The lazy susan in the corner cabinet of my childhood kitchen was blonde wood,
smooth and slick,
like your hair in the shower after you run conditioner through it.
There were nicks in places
where my brother and I had fought as children,
and faint, barely perceptible stains,
from when I’d spilt milk
or cracked an egg the wrong way.
Sometimes when I was bored I liked to spin
the circular shelves of the lazy susan
round and round,
slowly, laboriously, then quickly—
speeding up so that things fell out.
I could take things, too,
that were never missed:
plastic cups of apple sauce or pudding,
which I would savor slowly.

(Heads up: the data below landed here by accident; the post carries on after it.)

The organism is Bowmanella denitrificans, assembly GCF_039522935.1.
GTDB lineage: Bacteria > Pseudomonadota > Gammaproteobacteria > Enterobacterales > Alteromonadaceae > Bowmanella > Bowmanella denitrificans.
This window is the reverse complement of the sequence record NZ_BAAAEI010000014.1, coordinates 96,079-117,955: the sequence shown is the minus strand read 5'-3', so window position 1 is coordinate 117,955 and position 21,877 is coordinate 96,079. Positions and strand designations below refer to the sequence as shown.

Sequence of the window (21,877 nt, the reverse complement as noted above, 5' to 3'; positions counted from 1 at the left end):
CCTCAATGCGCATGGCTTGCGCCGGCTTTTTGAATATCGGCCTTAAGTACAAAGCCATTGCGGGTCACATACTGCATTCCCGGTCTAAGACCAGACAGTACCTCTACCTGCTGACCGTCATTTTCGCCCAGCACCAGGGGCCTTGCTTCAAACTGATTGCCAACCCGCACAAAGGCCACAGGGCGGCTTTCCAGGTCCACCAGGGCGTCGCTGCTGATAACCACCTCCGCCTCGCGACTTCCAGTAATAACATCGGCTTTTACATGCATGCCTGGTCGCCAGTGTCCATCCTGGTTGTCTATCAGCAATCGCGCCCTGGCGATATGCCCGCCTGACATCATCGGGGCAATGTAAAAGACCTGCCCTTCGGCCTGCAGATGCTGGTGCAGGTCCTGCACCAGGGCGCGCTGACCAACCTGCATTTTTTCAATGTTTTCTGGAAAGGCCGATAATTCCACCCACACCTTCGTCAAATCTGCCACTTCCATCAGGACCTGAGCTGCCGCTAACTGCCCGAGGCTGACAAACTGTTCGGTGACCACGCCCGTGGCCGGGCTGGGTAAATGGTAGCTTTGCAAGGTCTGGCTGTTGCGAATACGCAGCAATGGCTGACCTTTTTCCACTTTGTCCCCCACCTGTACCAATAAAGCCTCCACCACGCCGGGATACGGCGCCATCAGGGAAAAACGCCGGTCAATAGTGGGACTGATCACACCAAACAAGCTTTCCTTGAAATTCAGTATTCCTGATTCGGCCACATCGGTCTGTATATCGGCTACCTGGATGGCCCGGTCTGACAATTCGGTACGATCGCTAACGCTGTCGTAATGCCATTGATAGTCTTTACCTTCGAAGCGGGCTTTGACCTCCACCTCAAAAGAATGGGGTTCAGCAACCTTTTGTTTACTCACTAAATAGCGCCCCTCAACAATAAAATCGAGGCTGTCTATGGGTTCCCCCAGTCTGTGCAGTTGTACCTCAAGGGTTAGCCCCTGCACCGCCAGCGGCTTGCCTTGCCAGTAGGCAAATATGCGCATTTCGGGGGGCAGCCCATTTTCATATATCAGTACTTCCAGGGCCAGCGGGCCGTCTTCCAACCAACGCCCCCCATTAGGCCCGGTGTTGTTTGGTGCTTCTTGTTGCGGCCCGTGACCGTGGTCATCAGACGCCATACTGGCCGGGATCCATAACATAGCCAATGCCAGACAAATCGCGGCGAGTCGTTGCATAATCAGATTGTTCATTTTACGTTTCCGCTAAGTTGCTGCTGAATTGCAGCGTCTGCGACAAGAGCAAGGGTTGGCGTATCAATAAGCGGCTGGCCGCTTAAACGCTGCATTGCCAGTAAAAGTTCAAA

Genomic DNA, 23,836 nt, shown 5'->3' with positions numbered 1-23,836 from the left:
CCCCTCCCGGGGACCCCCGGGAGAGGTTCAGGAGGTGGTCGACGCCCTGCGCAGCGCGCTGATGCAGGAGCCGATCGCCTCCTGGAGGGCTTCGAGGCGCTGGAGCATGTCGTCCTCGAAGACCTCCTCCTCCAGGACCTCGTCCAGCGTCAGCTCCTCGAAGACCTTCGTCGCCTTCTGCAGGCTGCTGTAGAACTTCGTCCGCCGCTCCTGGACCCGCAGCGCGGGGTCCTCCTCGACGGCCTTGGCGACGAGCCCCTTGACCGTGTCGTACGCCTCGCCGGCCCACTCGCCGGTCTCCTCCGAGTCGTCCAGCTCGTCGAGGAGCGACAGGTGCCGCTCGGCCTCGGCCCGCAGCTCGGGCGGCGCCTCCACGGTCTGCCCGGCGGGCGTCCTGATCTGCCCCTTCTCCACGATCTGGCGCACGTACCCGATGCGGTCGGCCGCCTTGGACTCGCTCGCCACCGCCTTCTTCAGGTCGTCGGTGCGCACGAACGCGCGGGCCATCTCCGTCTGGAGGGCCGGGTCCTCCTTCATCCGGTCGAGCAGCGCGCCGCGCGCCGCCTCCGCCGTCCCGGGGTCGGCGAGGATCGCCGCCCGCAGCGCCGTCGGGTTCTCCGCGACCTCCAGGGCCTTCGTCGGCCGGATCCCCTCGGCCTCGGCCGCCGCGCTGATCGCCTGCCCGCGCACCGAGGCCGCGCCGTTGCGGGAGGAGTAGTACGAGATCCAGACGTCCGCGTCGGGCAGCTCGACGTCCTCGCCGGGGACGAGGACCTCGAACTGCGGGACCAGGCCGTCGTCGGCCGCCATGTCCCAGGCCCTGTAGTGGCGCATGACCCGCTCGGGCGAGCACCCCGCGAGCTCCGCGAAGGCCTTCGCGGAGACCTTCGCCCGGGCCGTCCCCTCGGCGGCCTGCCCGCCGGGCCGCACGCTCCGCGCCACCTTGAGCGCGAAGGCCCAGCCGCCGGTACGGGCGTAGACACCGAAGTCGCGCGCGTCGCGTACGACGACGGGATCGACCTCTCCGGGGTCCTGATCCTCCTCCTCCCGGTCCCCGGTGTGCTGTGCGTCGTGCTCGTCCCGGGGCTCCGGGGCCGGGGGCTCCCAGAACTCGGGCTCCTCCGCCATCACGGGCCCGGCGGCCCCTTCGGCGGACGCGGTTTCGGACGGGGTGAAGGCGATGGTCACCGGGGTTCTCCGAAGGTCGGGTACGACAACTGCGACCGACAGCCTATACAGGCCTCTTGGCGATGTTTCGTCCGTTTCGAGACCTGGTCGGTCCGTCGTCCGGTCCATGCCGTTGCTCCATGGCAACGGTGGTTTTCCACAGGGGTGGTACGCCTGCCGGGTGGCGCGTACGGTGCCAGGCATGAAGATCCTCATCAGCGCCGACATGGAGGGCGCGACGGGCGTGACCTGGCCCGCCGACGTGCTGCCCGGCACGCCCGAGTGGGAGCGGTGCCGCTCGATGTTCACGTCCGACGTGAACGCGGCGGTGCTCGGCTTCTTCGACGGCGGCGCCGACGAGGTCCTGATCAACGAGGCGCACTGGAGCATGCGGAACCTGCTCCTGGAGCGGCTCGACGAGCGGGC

But there was one thing I never touched—
the aging, blood-red jar of bruschetta
in the back corner
of the top shelf.
It was a foreign immigrant in my kitchen,
and I examined the chunks of mashed tomatoes,
and the flecks of green spices
with curious wonder.
The glass jar was a microscope into a mysterious world
full of long-dead plants and decaying vegetables.
But glass often distorts things,
so I can’t be sure
of I was really looking at.